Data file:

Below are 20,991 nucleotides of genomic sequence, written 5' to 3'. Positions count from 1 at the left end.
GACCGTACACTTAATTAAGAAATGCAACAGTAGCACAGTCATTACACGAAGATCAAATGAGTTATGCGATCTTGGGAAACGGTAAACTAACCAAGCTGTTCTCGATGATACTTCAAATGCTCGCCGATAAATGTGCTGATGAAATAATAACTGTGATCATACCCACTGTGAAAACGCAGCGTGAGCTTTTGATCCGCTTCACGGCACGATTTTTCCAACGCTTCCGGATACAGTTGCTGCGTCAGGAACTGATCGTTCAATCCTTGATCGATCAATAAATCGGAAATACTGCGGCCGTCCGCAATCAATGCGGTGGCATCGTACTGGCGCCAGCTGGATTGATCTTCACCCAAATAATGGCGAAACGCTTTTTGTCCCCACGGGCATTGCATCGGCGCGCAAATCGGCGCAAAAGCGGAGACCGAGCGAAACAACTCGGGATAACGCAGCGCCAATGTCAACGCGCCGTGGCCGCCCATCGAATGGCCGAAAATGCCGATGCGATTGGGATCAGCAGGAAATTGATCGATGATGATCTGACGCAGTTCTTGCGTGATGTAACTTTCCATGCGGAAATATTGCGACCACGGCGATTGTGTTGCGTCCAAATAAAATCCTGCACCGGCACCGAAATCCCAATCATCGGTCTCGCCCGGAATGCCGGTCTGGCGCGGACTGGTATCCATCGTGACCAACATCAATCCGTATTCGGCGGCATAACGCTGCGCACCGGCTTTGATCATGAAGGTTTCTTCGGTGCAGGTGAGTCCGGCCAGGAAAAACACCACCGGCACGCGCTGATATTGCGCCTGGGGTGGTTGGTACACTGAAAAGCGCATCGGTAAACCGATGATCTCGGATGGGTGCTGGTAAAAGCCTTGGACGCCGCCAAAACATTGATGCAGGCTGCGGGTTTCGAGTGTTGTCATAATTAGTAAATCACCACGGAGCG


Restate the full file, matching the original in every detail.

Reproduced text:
Below are 20,991 nucleotides of genomic sequence, written 5' to 3'. Positions count from 1 at the left end.
GACCGTACACTTAATTAAGAAATGCAACAGTAGCACAGTCATTACACGAAGATCAAATGAGTTATGCGATCTTGGGAAACGGTAAACTAACCAAGCTGTTCTCGATGATACTTCAAATGCTCGCCGATAAATGTGCTGATGAAATAATAACTGTGATCATACCCACTGTGAAAACGCAGCGTGAGCTTTTGATCCGCTTCACGGCACGATTTTTCCAACGCTTCCGGATACAGTTGCTGCGTCAGGAACTGATCGTTCAATCCTTGATCGATCAATAAATCGGAAATACTGCGGCCGTCCGCAATCAATGCGGTGGCATCGTACTGGCGCCAGCTGGATTGATCTTCACCCAAATAATGGCGAAACGCTTTTTGTCCCCACGGGCATTGCATCGGCGCGCAAATCGGCGCAAAAGCGGAGACCGAGCGAAACAACTCGGGATAACGCAGCGCCAATGTCAACGCGCCGTGGCCGCCCATCGAATGGCCGAAAATGCCGATGCGATTGGGATCAGCAGGAAATTGATCGATGATGATCTGACGCAGTTCTTGCGTGATGTAACTTTCCATGCGGAAATATTGCGACCACGGCGATTGTGTTGCGTCCAAATAAAATCCTGCACCGGCACCGAAATCCCAATCATCGGTCTCGCCCGGAATGCCGGTCTGGCGCGGACTGGTATCCATCGTGACCAACATCAATCCGTATTCGGCGGCATAACGCTGCGCACCGGCTTTGATCATGAAGGTTTCTTCGGTGCAGGTGAGTCCGGCCAGGAAAAACACCACCGGCACGCGCTGATATTGCGCCTGGGGTGGTTGGTACACTGAAAAGCGCATCGGTAAACCGATGATCTCGGATGGGTGCTGGTAAAAGCCTTGGACGCCGCCAAAACATTGATGCAGGCTGCGGGTTTCGAGTGTTGTCATAATTAGTAAATCACCACGGAGCG